With early voting results in, Houston’s proposed ordinance to establish protections from discrimination for gay and transgender residents and several other classes was behind in the polls by a significant margin.
As the polls closed on Tuesday, early voting figures showed 63 percent of more than 130,000 Houston voters who cast ballots early voted against the measure. The embattled ordinance, better known as HERO, would make it illegal to discriminate against someone based on 15 different “protected characteristics,” including sex, race, religion, sexual orientation and gender identity.
Ordinance supporters say it’s intended to protect all Houstonians from discrimination and align Houston with other major cities that have similar measures. But opponents have zeroed in on the gender identity protection, which they argue would allow sexual predators to go into women’s bathrooms.
With the Houston vote garnering national attention, a loss for HERO supporters would come after a tumultuous year and half since the ordinance was first passed by the Houston City Council in May 2014.
Almost immediately, conservative activists and pastors began collecting signatures to petition a referendum or repeal of the ordinance. City officials later ruled that they hadn’t collected enough signatures, prompting a lawsuit from the opponents.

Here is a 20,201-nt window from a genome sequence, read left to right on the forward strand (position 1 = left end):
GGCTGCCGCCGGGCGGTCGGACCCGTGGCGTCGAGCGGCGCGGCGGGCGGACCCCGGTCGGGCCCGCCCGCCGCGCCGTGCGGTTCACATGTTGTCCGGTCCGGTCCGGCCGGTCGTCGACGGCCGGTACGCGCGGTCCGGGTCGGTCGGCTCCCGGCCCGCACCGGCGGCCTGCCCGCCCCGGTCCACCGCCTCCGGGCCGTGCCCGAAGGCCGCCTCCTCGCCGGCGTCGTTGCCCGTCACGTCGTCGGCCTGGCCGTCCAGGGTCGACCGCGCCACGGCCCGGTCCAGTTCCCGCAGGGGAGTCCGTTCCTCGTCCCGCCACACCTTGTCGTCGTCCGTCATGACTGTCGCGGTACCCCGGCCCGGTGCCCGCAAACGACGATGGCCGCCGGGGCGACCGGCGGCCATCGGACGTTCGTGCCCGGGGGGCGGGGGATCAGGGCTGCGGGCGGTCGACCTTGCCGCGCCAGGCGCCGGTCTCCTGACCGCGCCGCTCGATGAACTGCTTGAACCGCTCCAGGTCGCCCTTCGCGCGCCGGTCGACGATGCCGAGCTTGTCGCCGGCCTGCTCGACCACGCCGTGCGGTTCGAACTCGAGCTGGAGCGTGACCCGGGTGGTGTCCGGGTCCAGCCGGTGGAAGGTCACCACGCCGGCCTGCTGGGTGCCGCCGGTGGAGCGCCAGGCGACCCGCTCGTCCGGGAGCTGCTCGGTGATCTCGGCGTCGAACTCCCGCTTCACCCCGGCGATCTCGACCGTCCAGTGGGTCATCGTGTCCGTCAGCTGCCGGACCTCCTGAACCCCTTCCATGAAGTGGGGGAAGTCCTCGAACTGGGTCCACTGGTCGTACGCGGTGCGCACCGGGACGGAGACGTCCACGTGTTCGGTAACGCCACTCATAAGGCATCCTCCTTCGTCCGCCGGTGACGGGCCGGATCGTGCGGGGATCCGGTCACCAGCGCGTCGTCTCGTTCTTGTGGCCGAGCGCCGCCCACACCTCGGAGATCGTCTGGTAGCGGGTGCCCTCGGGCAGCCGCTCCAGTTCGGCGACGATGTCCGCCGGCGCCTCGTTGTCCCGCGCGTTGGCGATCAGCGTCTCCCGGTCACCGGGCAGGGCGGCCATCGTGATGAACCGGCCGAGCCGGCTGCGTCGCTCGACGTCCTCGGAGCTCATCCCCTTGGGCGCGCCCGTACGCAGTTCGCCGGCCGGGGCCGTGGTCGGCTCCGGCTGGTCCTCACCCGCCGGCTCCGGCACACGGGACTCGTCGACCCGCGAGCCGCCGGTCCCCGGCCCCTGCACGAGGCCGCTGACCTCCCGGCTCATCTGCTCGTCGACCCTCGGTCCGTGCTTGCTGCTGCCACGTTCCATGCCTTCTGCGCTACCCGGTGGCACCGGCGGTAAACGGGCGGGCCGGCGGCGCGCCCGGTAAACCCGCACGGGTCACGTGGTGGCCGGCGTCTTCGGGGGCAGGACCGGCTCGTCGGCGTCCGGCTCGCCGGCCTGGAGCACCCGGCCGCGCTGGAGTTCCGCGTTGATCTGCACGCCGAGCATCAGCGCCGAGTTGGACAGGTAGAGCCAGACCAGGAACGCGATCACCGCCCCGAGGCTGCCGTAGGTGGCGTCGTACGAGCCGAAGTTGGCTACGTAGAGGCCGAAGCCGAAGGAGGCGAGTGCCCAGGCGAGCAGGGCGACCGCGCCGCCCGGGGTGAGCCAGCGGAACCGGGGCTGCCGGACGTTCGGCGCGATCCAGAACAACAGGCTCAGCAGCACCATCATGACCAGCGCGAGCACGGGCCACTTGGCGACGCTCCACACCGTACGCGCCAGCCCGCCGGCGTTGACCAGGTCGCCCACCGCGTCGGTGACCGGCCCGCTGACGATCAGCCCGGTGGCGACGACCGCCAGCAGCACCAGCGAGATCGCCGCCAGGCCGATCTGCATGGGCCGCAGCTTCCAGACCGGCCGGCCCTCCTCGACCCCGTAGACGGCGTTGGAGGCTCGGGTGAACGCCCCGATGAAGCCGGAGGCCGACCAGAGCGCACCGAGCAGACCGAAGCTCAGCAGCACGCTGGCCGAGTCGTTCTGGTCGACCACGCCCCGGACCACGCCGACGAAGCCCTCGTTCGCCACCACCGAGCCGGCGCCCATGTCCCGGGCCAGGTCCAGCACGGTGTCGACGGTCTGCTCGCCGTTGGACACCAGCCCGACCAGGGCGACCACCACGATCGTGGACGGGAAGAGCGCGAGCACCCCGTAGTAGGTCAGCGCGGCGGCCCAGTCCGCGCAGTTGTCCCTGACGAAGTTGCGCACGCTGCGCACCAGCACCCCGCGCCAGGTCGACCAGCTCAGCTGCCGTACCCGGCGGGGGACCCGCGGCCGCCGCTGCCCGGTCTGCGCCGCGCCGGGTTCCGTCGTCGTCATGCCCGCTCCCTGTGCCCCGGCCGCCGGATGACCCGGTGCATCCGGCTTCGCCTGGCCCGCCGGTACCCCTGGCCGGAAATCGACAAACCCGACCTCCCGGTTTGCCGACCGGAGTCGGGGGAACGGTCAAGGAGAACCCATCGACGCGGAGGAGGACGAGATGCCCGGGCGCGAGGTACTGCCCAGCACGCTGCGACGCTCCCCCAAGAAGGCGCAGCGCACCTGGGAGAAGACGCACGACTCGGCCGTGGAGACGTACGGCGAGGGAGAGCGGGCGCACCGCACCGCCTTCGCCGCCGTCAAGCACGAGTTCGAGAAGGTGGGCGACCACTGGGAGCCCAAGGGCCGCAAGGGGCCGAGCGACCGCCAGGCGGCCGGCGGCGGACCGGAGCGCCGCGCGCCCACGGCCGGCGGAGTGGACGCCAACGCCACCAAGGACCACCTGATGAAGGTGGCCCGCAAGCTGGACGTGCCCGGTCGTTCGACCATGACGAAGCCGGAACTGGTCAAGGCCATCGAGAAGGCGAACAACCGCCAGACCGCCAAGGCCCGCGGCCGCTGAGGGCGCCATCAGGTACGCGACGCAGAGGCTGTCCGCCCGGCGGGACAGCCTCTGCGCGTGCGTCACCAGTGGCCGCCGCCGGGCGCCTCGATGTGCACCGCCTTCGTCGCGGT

The ordinance had been in effect for about three months when it was put on hold as the legal challenge made its way through the courts. In April, a state district judge ruled in favor of the city, saying opponents of the ordinance had not gathered enough valid signatures.
The case went to the Texas Supreme Court, which in July told the city council it had to consider a valid referendum petition and repeal the ordinance or put it up for public vote.
As early voting began two weeks ago, Republican state leaders, including Gov. Greg Abbott and Lt. Gov. Dan Patrick, lent their political muscle to the campaign opposing the ordinance. More recently, the Obama administration and national figures including Democratic presidential candidates Hillary Clinton and Bernie Sanders voiced support for the measure.
But as the first big LGBT fight since the U.S. Supreme Court legalized same-sex marriage in June, the Houston vote could prove to be a referendum on the Texas gay rights movement, which has pivoted to discrimination protections since the Supreme Court win.
Texas is one of 28 states without statewide laws prohibiting discrimination based on sexual orientation and gender identity. Democrats’ inability to pass a statewide nondiscrimination measure out of the Republican-controlled Legislature has left the state with a patchwork of protections across the state.
Including the Houston council’s 2014 vote on HERO, nine Texas cities with a population of more than 100,000 have passed nondiscrimination rules or legislation.
For at least a decade, Fort Worth, Dallas and Austin have counted among cities with ordinances offering LGBT residents some degree of protection against discrimination in employment, housing and other public areas like buses and restaurants. San Antonio and Plano joined that list in 2014.